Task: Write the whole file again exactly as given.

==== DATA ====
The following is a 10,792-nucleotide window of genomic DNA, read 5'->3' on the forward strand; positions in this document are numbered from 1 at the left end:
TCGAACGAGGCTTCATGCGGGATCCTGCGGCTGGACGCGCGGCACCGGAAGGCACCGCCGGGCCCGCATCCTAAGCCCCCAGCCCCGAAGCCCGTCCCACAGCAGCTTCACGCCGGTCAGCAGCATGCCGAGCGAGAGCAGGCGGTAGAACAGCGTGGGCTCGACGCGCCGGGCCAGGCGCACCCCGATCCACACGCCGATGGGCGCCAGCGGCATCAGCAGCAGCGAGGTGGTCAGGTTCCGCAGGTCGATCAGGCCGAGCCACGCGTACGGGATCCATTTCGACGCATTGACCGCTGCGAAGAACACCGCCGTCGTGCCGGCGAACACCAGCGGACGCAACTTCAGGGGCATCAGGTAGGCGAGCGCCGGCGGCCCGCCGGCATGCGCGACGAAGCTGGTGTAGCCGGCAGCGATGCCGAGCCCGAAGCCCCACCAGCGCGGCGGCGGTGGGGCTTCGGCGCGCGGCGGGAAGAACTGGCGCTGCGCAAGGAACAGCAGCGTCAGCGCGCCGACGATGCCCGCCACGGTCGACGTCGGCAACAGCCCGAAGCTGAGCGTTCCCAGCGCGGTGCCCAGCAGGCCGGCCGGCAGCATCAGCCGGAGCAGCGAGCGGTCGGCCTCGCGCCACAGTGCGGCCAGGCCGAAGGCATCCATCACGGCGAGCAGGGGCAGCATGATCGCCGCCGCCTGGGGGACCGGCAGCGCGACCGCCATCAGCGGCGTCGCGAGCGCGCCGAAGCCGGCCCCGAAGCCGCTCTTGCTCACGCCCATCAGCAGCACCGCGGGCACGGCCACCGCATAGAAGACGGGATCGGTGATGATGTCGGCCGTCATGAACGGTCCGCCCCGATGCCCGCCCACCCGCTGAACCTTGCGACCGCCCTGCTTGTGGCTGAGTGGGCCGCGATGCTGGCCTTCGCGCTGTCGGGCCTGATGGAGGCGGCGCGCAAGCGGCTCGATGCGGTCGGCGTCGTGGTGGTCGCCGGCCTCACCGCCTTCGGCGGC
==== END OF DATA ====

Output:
The following is a 10,792-nucleotide window of genomic DNA, read 5'->3' on the forward strand; positions in this document are numbered from 1 at the left end:
TCGAACGAGGCTTCATGCGGGATCCTGCGGCTGGACGCGCGGCACCGGAAGGCACCGCCGGGCCCGCATCCTAAGCCCCCAGCCCCGAAGCCCGTCCCACAGCAGCTTCACGCCGGTCAGCAGCATGCCGAGCGAGAGCAGGCGGTAGAACAGCGTGGGCTCGACGCGCCGGGCCAGGCGCACCCCGATCCACACGCCGATGGGCGCCAGCGGCATCAGCAGCAGCGAGGTGGTCAGGTTCCGCAGGTCGATCAGGCCGAGCCACGCGTACGGGATCCATTTCGACGCATTGACCGCTGCGAAGAACACCGCCGTCGTGCCGGCGAACACCAGCGGACGCAACTTCAGGGGCATCAGGTAGGCGAGCGCCGGCGGCCCGCCGGCATGCGCGACGAAGCTGGTGTAGCCGGCAGCGATGCCGAGCCCGAAGCCCCACCAGCGCGGCGGCGGTGGGGCTTCGGCGCGCGGCGGGAAGAACTGGCGCTGCGCAAGGAACAGCAGCGTCAGCGCGCCGACGATGCCCGCCACGGTCGACGTCGGCAACAGCCCGAAGCTGAGCGTTCCCAGCGCGGTGCCCAGCAGGCCGGCCGGCAGCATCAGCCGGAGCAGCGAGCGGTCGGCCTCGCGCCACAGTGCGGCCAGGCCGAAGGCATCCATCACGGCGAGCAGGGGCAGCATGATCGCCGCCGCCTGGGGGACCGGCAGCGCGACCGCCATCAGCGGCGTCGCGAGCGCGCCGAAGCCGGCCCCGAAGCCGCTCTTGCTCACGCCCATCAGCAGCACCGCGGGCACGGCCACCGCATAGAAGACGGGATCGGTGATGATGTCGGCCGTCATGAACGGTCCGCCCCGATGCCCGCCCACCCGCTGAACCTTGCGACCGCCCTGCTTGTGGCTGAGTGGGCCGCGATGCTGGCCTTCGCGCTGTCGGGCCTGATGGAGGCGGCGCGCAAGCGGCTCGATGCGGTCGGCGTCGTGGTGGTCGCCGGCCTCACCGCCTTCGGCGGC